PARIS (AP) — Socialist candidate Francois Hollande appeared to solidify his chances at winning France's presidency Thursday after voters welcomed his strong showing in a debate against beleaguered incumbent Nicolas Sarkozy.
Hollande also won the support of a prominent centrist who came in fourth in the first round of presidential elections.
The conservative Sarkozy has trailed Hollande throughout the campaign in the polls and needed a knockout performance in Wednesday night's debate. Pollsters said the mild-mannered Hollande was surprisingly resilient in the bitter back-and-forths with his longtime rival.
"Now the campaign is pretty much finished," Gael Sliman, a pollster at BVA agency, told The Associated Press. "With the exception of a completely unforeseen catastrophe in the next 48 hours, Francois Hollande is going to win the presidential election in France."
The result of the runoff will set the course for the next five years for France, a nuclear-armed country with a permanent seat on the U.N. Security Council. It could reshape the debate in the 17-nation eurozone — which Sarkozy has helped guide along with Germany's Angela Merkel — on how best to resolve the European debt crisis amid sluggish growth across the continent.
Centrist leader Francois Bayrou dealt Sarkozy a new blow Thursday night. Bayrou said he would not give his voters specific guidance for Sunday's vote — but that he will cast a ballot for Hollande.
"The vote for Francois Hollande, that's the choice I am making," he said.
Hollande and Sarkozy held big rallies in southern France Thursday night where they repeated the arguments of the previous night's debate.
The top two French networks that co-hosted Wednesday night's debate estimated at least 19.5 million people, or about a third of France's population, tuned in. Networks TF1 and France-2 television reported a peak audience of 19.5 million viewers — though that does not include the figures on at least three cable-news channels that also aired the debate.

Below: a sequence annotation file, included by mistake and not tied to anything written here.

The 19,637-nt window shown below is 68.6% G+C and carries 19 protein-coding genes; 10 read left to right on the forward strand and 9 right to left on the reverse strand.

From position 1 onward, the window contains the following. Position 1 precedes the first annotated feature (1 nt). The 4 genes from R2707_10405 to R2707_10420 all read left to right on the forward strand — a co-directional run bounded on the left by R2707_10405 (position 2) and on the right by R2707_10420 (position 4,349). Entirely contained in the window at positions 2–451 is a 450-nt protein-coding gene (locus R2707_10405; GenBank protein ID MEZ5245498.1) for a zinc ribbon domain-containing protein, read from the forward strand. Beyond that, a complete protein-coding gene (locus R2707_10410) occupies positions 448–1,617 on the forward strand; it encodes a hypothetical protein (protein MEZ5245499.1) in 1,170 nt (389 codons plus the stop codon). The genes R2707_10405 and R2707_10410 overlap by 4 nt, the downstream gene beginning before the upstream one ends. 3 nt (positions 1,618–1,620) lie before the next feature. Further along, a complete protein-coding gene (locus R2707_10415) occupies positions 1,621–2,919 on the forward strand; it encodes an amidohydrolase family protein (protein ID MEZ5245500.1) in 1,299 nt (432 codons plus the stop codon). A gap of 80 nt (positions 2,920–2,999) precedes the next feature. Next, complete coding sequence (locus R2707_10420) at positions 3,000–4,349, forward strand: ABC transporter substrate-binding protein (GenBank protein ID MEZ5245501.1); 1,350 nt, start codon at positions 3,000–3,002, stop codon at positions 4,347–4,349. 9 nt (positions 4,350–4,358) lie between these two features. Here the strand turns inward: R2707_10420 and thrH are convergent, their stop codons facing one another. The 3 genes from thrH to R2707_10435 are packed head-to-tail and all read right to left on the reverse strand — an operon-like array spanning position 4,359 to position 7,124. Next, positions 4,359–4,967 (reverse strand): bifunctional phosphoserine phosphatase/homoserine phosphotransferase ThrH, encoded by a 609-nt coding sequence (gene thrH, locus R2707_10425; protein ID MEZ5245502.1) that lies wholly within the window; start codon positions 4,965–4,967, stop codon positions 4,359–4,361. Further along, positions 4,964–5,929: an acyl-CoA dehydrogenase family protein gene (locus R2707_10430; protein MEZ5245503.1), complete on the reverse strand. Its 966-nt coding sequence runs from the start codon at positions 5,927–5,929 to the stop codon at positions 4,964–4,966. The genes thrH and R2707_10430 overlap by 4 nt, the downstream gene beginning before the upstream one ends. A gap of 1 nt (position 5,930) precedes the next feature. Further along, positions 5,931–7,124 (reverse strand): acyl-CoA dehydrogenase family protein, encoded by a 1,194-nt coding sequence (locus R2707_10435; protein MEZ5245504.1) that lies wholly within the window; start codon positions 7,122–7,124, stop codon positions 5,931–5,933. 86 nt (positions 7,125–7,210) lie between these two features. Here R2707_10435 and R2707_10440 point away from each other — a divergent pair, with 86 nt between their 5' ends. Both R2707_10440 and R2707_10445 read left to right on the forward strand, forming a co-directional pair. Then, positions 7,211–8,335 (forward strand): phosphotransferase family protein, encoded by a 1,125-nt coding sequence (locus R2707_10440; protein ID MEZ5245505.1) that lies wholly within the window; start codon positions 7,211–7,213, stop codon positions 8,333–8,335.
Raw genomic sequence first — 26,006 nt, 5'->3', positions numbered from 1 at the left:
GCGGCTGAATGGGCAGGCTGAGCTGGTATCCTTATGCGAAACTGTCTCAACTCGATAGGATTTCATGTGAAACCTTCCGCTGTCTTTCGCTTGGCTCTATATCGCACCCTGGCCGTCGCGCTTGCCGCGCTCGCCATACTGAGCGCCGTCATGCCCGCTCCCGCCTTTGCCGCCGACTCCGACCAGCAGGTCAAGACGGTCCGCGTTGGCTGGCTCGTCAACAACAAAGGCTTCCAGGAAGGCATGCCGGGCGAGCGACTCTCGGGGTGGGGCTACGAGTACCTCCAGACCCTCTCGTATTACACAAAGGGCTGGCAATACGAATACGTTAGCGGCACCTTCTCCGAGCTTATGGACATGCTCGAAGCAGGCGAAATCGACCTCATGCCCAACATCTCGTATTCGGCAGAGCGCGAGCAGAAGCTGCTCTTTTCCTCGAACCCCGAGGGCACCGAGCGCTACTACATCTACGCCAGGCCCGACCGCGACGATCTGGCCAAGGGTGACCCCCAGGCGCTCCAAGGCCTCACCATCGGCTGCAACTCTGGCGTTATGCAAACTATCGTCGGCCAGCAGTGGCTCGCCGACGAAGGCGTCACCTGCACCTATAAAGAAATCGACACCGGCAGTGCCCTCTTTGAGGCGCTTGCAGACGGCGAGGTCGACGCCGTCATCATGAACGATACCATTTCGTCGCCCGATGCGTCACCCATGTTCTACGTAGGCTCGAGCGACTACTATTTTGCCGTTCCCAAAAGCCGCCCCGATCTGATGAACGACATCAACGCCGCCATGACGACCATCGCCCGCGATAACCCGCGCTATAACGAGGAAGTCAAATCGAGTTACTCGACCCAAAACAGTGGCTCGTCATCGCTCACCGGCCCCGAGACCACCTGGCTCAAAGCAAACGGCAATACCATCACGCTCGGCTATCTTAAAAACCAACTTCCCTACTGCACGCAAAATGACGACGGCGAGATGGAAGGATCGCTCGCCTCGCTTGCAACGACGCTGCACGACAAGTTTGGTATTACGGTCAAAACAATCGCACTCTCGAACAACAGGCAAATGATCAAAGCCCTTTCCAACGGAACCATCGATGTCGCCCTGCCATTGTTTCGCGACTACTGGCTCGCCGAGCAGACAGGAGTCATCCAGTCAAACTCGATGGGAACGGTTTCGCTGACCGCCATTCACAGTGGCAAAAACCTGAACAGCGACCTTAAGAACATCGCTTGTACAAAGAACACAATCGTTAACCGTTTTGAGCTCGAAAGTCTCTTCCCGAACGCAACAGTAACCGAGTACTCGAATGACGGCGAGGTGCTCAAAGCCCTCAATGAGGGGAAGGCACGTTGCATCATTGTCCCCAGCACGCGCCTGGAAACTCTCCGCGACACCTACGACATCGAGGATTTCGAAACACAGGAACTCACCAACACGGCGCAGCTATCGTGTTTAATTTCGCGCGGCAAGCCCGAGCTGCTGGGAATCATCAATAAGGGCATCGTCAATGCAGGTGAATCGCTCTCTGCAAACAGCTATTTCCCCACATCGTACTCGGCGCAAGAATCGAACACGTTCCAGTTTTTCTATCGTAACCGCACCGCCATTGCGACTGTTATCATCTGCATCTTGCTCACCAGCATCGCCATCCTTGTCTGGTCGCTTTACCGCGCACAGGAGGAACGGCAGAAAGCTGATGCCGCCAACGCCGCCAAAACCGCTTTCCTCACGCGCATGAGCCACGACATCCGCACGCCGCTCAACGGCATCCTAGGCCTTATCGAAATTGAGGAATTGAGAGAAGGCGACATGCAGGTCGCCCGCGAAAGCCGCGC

The verdict in France's daily newspapers was mixed: Le Parisien headlined about a "harsh" debate, and conservative Le Figaro's front page read; "High Tension." The left-leaning Liberation wrote: "Hollande presided over the debate."
Hollande yielded no ground in the verbal slugfest, in which the two traded accusations about flawed claims by the other: Sarkozy called his rival a "little slanderer" and repeatedly said he had lied.
Critics of Sarkozy have often faulted him for his brash style, alleged chumminess with the rich and inability to reverse France's tough economic fortunes and nearly double-digit jobless rate.
Sarkozy, for his part, has defended his record as better than others amid economic woes across Europe.
"Even the French who don't like him or voted for him say Nicolas Sarkozy is courageous, is someone who has authority," said Sliman, the pollster. "Yet during the debate, he indeed had many ticks, he was sometimes ... giving the impression of someone lost."
Hollande is often derided by critics as too indecisive and unwilling to make tough choices to cut a bloated state budget. State spending makes up more than 56 percent of economic output in France, one of the highest such rates in the 27-nation European Union.
Thibault Leroux, Oleg Cetinic and Jeffrey Schaeffer in Paris contributed to this report.